How to Be Antifragile: Start With Understanding

This article is an excerpt from the Shortform book guide to "Antifragile" by Nassim Nicholas Taleb. Shortform has the world's best summaries and analyses of books you should be reading.

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Do you want to know how to be antifragile? How can you start building antifragility?

In order to know how to be antifragile, you first need to understand what antifragility is and where it comes from. Since there’s no specific word in English for what antifragility actually is, you’ll have to open your mind and try to understand something totally new.

Read more about understanding antifragility and how to be antifragile.

Early Ideas on How to Be Antifragile

We can find another form of antifragility in the legend of Mithridates IV, king of Pontus. According to the story, after his father’s assassination, Mithridates began taking small doses of various poisons to build up tolerance for them. This practice came to be called Antidotum Mithridatium—in English, we could call it Mithraditization

Nero’s mother Agrippina also used Mithraditization when she suspected that her son would try to poison her. It worked, and Nero’s assassins were unable to kill the queen by poisoning; unfortunately for Agrippina, that just meant that they had to resort to blades. Mithraditization is seen even in modern medicine: Vaccines could be considered a form of it. However, Mithraditization isn’t true antifragility. It makes you more durable, less likely to be harmed in the future, but you don’t actually improve yourself by taking it. 

More relevant to the current topic is hormesis, a phenomenon where a small dose of a toxic substance actually stimulates an organism’s growth or improves its health. German toxicologist Hugo Schulz noticed that small doses of a particular poison would cause yeast to grow faster, while larger doses would slow the growth or kill off the yeast. 

There are also claims—unconfirmed—that restricting calorie intake causes a variety of healthy reactions in the body. Note that this is not about cutting down on overeating, but reducing calories to starvation or near-starvation level, at least temporarily. However, another possible interpretation is that too much food, eaten too regularly, is bad for you, and reinstating the stressor of hunger helps return humans to a more natural and healthier state. In this case, hunger itself is the “toxin” that makes the organism stronger.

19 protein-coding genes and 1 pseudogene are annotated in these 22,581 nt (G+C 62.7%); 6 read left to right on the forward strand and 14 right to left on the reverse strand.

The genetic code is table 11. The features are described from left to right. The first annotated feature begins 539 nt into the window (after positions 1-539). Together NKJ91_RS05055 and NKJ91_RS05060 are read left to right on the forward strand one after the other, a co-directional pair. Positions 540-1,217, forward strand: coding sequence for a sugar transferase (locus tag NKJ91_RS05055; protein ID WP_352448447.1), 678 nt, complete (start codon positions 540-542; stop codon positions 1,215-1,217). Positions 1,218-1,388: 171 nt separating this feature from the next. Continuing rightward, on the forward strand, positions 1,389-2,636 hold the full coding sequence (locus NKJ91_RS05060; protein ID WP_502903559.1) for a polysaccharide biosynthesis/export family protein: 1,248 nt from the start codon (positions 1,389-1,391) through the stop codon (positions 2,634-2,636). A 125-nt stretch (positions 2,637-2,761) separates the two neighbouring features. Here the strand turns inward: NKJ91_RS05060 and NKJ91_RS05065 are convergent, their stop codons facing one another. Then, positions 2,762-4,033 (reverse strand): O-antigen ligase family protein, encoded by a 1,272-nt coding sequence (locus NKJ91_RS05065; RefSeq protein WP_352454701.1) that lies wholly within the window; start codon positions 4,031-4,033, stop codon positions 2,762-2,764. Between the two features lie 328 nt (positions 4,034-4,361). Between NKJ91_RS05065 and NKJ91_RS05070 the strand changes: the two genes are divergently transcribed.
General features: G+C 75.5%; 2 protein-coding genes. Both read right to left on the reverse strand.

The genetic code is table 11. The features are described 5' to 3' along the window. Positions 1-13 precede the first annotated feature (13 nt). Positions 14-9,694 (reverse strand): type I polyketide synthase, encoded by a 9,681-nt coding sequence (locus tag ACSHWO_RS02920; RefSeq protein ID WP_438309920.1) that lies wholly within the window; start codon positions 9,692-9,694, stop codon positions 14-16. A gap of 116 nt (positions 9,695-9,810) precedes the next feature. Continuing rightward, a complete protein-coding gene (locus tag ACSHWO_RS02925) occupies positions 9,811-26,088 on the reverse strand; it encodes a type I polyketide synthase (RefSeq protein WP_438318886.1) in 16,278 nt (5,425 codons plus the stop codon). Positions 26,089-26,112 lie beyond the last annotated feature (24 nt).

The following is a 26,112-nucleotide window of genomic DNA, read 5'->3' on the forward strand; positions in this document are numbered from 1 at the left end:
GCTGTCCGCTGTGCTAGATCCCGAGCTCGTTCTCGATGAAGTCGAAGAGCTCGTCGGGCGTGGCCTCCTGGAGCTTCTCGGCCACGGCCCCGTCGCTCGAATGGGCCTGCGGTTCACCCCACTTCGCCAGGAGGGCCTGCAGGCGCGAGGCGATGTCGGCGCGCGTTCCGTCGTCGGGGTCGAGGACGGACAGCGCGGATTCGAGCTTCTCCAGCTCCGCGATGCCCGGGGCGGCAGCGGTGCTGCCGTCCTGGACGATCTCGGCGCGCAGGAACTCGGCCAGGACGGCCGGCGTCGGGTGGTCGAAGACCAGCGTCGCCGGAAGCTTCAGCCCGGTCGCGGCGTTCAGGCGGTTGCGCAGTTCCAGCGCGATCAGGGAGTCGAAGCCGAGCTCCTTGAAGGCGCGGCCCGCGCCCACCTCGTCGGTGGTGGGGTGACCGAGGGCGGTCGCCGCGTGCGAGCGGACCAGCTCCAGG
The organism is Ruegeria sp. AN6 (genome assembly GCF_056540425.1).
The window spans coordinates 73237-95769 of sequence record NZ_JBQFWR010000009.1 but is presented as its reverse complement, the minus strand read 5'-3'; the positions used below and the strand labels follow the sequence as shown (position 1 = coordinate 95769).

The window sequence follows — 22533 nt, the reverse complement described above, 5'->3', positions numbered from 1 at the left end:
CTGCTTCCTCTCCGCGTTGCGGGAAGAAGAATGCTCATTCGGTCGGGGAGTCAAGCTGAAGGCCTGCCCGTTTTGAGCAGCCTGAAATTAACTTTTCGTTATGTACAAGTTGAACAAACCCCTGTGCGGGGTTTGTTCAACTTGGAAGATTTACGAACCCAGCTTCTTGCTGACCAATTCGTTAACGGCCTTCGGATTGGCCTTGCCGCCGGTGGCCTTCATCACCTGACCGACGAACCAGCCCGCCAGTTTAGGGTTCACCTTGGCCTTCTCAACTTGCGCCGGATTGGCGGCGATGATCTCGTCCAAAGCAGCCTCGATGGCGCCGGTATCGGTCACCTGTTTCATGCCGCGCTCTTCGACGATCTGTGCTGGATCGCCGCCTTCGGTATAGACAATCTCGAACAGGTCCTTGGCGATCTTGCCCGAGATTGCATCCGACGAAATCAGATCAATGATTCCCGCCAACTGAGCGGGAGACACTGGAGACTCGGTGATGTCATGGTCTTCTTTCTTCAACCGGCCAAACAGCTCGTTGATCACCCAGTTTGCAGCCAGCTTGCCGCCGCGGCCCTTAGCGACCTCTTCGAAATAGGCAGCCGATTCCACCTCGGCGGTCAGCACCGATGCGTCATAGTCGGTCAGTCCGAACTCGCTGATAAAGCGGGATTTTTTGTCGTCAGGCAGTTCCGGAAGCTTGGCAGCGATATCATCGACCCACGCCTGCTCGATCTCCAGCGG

As a side note, Hormesis lost a great deal of clout in the scientific community after the 1930s, when it became conflated with homeopathy. Homeopathy is the belief that diseases can be cured by introducing extremely diluted parts of what causes the disease: viruses, poisons, and so on. However, homeopathy uses such small amounts of these agents that it can’t possibly cause hormesis—or do much of anything, for that matter. Homeopathy, unlike hormesis, has very little scientific evidence backing it up.

The key point is that certain types of stress are actually good for you, and taking them away can actually be harmful. For a classic example, consider exercise: You slightly damage your body so that it will become stronger by repairing itself, thus learning how to be antifragile.

Domain Dependence: Understanding Requires Context

People struggle to identify concepts outside of the context in which they originally learned those ideas. This concept is called domain dependence, with “domain” referring to a particular subject or type of activity. If you’ve ever bumped into a coworker or teacher in the supermarket and had trouble recognizing each other, then you already understand this problem. 

Regarding antifragility, the idea of certain systems needing stressors to function isn’t a new one, but people who understand this fact in some aspects of life fail to transfer it to others. That’s why, for example, a scientist who’s familiar with hormesis might not be able to recognize the same sort of antifragility in economics, or the process of invention and discovery. 

No matter the field, occasional problems provide valuable information and experience that strengthen our overall understanding and ability in that field. However, the average person will only see these incidents as setbacks and failures.

How to Be Antifragile: Start With Understanding

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  • How to be helped by unforeseen events rather than harmed by them
  • Why you shouldn't get too comfortable or you'll miss out on the chance to become stronger
  • Why you should keep as many options available to you as possible

Carrie Cabral

Carrie has been reading and writing for as long as she can remember, and has always been open to reading anything put in front of her. She wrote her first short story at the age of six, about a lost dog who meets animal friends on his journey home. Surprisingly, it was never picked up by any major publishers, but did spark her passion for books. Carrie worked in book publishing for several years before getting an MFA in Creative Writing. She especially loves literary fiction, historical fiction, and social, cultural, and historical nonfiction that gets into the weeds of daily life.

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